Nabeal Twereet
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Cardozo Law Student Benula Bensam Sues Federal Marshals after Getting Booted From Gupta Trial

published August 20, 2012

By Nabeal Twereet Follow Me on Google+
( 39 votes, average: 3.9 out of 5)
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Benula Bensam, who is a law student at Benjamin N. Cardozo School of Law, was tossed out of the Rajat Gupta trial in June because she wrote three letters regarding the federal rules of evidence to presiding Judge Jed Rakoff. The second-year law student was asked to leave Rakoff's courtroom by U.S. Marshals, who questioned the 24-year-old for approximately a half hour. The letters were brought to the attention of the Marshals, who were present at the courthouse. During the testimony of Goldman Sachs chief executive Lloyd Blankfein, the Marshals approached Benula and escorted the young woman out of the courtroom, where they accused her of trying to influence the 68-year-old judge.

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According to The Wall Street Journal, Judge Rakoff discussed the letters to the lawyers involved in the case and on several occasions told court officials to tell Benula to stop sending the Judge the letters. Benula stated the letters were about legal theories and had nothing to do with the insider trading trial of former Goldman Sachs director Rajat Gupta. She continued to say she did not favor either side in the trial and wasn't trying to influence Rakoff. The law student proclaimed, “The purpose of the letters was really academic.” She believed the letters were “more like a colloquy.”

What was Benula doing in judge Jed Rakoff's courtroom? The law student had a difficult time finding a summer position at a law firm, so she decided to attend trials around New York, which included Gupta's case. She went to Gupta's trial because there were many contested evidentiary arguments. Cardozo Law Professor Alex Stein, who taught evidence class to Benula, told The Wall Street Journal, “I know she is a very bright student, and she did well in my class. Her passion about evidence compliments me a lot, and I am confident that her letters to Judge Rakoff – a highly accomplished jurist and experienced judge – did no harm and were well intended.”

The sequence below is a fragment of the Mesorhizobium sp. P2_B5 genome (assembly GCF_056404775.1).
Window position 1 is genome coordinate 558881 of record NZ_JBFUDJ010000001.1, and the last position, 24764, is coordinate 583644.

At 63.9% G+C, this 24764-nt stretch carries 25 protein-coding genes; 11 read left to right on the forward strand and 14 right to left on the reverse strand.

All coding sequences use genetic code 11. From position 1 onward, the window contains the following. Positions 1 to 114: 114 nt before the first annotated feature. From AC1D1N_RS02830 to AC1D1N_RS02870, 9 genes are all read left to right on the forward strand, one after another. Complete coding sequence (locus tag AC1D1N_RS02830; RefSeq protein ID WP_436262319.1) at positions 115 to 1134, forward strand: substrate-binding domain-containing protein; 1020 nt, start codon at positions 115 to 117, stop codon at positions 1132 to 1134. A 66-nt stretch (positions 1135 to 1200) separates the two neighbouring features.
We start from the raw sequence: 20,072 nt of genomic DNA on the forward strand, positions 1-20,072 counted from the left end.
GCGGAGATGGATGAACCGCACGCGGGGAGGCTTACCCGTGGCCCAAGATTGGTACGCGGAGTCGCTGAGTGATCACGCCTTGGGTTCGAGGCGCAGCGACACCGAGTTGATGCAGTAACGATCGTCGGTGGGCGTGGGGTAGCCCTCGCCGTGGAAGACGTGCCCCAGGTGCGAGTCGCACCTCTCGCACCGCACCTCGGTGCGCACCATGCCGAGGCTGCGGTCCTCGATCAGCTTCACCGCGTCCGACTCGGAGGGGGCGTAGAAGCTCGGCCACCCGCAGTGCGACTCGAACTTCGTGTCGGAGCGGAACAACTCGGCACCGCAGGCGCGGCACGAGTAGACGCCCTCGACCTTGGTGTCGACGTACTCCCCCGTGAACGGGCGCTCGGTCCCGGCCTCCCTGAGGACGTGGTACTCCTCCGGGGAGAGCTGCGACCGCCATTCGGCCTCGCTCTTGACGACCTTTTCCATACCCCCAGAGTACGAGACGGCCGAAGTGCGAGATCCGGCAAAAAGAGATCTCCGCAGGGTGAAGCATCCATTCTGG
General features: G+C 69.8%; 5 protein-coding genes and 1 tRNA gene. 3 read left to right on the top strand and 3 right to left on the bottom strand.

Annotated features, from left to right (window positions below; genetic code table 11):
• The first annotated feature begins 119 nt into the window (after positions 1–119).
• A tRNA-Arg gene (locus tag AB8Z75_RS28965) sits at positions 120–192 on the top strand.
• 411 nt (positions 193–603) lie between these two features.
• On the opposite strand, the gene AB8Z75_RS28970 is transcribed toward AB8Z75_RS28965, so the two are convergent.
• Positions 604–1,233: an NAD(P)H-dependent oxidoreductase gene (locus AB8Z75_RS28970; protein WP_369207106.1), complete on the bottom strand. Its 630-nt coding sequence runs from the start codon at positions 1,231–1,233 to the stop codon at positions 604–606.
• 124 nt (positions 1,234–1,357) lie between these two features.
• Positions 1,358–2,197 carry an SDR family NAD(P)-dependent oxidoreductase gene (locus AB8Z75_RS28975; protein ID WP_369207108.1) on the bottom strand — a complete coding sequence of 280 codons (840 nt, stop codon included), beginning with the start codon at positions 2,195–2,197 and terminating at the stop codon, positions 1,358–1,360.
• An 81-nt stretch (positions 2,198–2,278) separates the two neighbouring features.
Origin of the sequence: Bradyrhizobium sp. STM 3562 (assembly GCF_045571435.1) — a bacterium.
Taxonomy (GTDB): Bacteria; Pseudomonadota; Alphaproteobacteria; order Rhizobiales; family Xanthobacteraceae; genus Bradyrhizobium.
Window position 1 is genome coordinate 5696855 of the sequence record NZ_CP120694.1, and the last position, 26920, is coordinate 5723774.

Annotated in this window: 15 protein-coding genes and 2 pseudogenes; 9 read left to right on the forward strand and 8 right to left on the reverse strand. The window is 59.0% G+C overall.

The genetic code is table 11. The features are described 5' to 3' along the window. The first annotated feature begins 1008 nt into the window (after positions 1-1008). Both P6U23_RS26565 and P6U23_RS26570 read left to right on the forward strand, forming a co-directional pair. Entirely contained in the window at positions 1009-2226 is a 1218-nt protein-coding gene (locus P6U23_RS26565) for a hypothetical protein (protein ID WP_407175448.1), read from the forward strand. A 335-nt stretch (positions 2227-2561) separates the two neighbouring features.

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The U.S. Marshals did not share the same sentiments as Stein. After Benula's interrogation session with the Marshals, she decided to go home. End of story, right? Not quite. The law student believes the Marshals did not handle the situation well, and according to The New York Observer, Benula “filed a complaint against U.S. Attorney Preet Bharara, assistant USAs Reed Brodsky and Richard Tarlowe, the U.S. Marshal Service.” The law suit states that Benula entered the courthouse and checked her cell phone at the door. However, after Benula left the courtroom, the Marshals refused to give her cell phone. The law student is suing over “Unreasonable search and seizure.”

Below is a portion of the complaint, which was released in its entirety by Above the Law:
19. As soon as I stepped out of the door to courtroom 14B and into the hallway, Jane Doe no. 1 became accusatory and confrontational. There were two other U.S. Marshalls in the hall (John Doe no. 1, and Jane Doe no. 2). There was no one else in the halls; court security was seated in the area between the doors to the hallway and the doors to where the trial was ongoing. Jane Doe no. 1 held up a letter and an open envelope that looked to be the envelope I had left with court security officers (CSO) in the morning. My attempts to explain a possible misunderstanding was deliberately manipulated by Jane Doe no. 1. Seeing that Jane Doe no. 1 was being baiting and that my attempts to clarify any misunderstandings would be of no avail, I said that perhaps the police should be called (I still was not fully aware that this was the U.S. Marshalls). Jane Doe no. 1 replied ‘We are the police. We’re the U.S. Marshalls’ or something very close to those words. Coming to this realization, I asserted that I did not need to answer their questions and went to open the door to courtroom14B. As I reached for the door knob with my right hand, I felt the left arm being drawn in the opposite direction. It was Jane Doe no. 1 and she asserted that I can not return unless I answered the questions, that otherwise, I must leave. I replied then that I will leave but that I had to retrieve the things I had left at my seat. I went into the courtroom and returned with my bag.
Although Benula doesn't ask for substantial damages in her complaint, she does give advice to security at the courthouse, who collected her cell phone. The complaint states, “Collection of personal electronic devices should be ordered stopped and other less compromising means may be adopted for ensuring no disruptions in the courtrooms.”

So what was the lesson learned from the courtroom drama? You might be an expert in Professor Stein's evidence class, but when a federal judge presiding over the Gupta case warns you to cease sending letters, no matter how well your intentions might be, you must follow the Judge's orders. Benula said she did not know writing letters was against the rules. After the incident, the law student took down all her blog posts on the Gupta case.

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